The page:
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<p>Java provides an extensive framework to deal with quantities and their units defined in <a href="https://docs.google.com/document/d/12KhosAFriGCczBs6gwtJJDfg_QlANT92_lhxUWO2gCY/edit#heading=h.6698n7erex5o">Java Specification Request (JSR) 385</a>.
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The reference implementation for this framework is <a href="https://unitsofmeasurement.github.io/indriya/">Indriya</a>. Demos of its usage can be found at <a href="https://unitsofmeasurement.github.io/uom-demos/" class="bare">https://unitsofmeasurement.github.io/uom-demos/</a>.</p>
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<p>To make Indriya available Ecore data models and EMF Forms, the author has created two plug-ins that can easily be added to Eclipse. To do so, open dialog <code>Help &#8594; Install New Software&#8230;&#8203;</code> and enter site <code><a href="https://transfer.hft-stuttgart.de/pages/neqmodplus/indriya-p2/release_target_211/" class="bare">https://transfer.hft-stuttgart.de/pages/neqmodplus/indriya-p2/release_target_211/</a></code> like depicted below.</p>
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<img src="ParameterCatalogs2Images/AddUpdateSite.png" alt="Install Plug-in" width="500">
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<div class="title">Figure 20. Install Plug-in from Specific Update Site</div>
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<p>Select Indriya plug-in, press <code>Next &gt;</code> and acknowledge all following dialogs, including security warnings.</p>
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<p>Do the same for the City Units plug-in available at site <code><a href="https://transfer.hft-stuttgart.de/pages/neqmodplus/de.hft-stuttgart.cityunits/release_target_101/" class="bare">https://transfer.hft-stuttgart.de/pages/neqmodplus/de.hft-stuttgart.cityunits/release_target_101/</a></code>
Finally, restart Eclipse to complete plug-in installation.</p>
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<p>While the first plug-in installs Indriya, the second plug-in adds some specific units for urban simulation, EMF Forms editor fields for quantities, and Ecore types used for modeling quantities as attributes of classes.</p>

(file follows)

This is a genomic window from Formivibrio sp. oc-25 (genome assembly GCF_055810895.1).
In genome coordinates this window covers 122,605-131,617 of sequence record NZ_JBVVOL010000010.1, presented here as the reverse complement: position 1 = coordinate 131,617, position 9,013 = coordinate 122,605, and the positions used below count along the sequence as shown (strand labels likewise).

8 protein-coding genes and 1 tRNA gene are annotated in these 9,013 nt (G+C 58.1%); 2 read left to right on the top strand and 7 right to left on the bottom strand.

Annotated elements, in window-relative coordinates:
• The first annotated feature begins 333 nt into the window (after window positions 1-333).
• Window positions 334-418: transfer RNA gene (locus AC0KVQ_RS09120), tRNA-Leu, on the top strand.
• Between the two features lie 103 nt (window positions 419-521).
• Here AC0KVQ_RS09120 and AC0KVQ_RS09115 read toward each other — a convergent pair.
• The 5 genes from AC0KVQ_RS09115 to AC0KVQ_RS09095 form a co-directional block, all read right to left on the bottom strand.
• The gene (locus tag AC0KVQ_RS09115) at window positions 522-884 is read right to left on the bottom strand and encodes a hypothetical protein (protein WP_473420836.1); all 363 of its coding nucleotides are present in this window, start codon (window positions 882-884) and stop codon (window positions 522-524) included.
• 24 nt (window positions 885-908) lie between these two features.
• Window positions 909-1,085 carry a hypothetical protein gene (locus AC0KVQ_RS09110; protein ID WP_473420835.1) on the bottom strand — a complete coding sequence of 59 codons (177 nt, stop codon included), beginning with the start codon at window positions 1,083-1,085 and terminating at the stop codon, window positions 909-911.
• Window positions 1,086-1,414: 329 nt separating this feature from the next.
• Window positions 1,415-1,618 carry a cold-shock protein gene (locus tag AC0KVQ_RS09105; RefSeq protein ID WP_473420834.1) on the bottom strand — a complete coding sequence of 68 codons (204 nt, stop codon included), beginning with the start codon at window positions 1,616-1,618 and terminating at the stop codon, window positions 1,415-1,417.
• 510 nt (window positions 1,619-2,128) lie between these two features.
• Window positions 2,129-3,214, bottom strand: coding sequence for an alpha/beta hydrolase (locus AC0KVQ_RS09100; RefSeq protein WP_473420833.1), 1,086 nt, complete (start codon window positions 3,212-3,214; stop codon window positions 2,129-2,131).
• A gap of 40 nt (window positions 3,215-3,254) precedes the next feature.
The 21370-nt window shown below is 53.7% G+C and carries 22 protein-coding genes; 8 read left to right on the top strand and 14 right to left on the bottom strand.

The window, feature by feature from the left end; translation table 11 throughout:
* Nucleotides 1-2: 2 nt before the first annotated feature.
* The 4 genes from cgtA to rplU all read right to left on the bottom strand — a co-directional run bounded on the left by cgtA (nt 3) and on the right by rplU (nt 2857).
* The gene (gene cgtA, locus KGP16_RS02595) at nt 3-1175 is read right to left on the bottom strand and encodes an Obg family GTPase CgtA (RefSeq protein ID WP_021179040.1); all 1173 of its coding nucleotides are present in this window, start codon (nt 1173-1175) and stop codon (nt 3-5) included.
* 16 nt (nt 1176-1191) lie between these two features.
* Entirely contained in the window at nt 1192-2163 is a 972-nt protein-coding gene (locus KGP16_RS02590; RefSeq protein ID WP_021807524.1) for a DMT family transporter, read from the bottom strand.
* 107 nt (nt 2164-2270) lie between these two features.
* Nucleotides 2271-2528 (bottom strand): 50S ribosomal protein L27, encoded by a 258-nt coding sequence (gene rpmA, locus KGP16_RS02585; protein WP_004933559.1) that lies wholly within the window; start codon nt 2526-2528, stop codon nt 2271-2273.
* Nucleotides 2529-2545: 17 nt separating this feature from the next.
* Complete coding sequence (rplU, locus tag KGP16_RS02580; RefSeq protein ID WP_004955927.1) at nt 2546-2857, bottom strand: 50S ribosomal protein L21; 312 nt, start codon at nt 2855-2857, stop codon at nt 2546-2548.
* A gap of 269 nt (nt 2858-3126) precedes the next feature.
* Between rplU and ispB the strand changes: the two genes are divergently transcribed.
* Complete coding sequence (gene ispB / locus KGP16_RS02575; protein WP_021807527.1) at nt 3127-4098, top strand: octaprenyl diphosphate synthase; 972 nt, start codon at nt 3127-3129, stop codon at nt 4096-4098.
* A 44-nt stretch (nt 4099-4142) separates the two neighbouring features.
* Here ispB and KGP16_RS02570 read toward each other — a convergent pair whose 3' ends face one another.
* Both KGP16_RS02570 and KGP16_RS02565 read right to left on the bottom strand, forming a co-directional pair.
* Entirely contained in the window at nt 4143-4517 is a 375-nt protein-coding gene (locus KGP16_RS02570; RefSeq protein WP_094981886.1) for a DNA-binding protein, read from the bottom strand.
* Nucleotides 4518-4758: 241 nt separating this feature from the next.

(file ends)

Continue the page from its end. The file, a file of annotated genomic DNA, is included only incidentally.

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<p>Make the new Ecore types <code>QuantityLong</code> and <code>QuantityDouble</code> available like so:</p>
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<p>Open <code>Sample Ecore Model Editor</code> from the context menu over your Ecore model</p>
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<p>From the context menu in this editor, execute <code>Load Resource&#8230;&#8203;</code> and then <code>Browse Target Platform Packages&#8230;&#8203;</code></p>
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<p>Select package <code><a href="https://www.hftstuttgart.de/quantities" class="bare">https://www.hftstuttgart.de/quantities</a></code> and confirm the addition of
<code>platform:/resource/de.hftstuttgart.cityunits.model/model/Quantities.ecore</code>.</p>
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<img src="ParameterCatalogs2Images/QuantityDoubleAttributeType.png" alt="Install Plug-in" width="300">
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<div class="title">Figure 21. Set QuantityDouble Type</div>
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<p>From now on, the new attribute types are available to model quantities with integer or floating point values as can be seen on the screenshot to the right.</p>
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<p>Note here, that I also changed the default value from <code>0.0</code> to <code>0.0 V</code> to indicate that <code>maxDCVoltage</code> of inverters is given in <strong>Volt</strong>.</p>
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<div class="paragraph">
<p>The symbols for defining units follow SI and other standards, including decimal prefixes like <code>m</code> for Milli or <code>G</code> for Giga as well as derived units, that is: <code>mV</code>, <code>GV</code> or <code>kW·h/m³</code> are all valid unit definitions. This is all documented well in the resources mentioned at the top of this section, but for convenience, a table with valid units, including some specific units for urban simulation, is compiled in <a href="UnitsExamples.md" class="bare">UnitsExamples.md</a>.</p>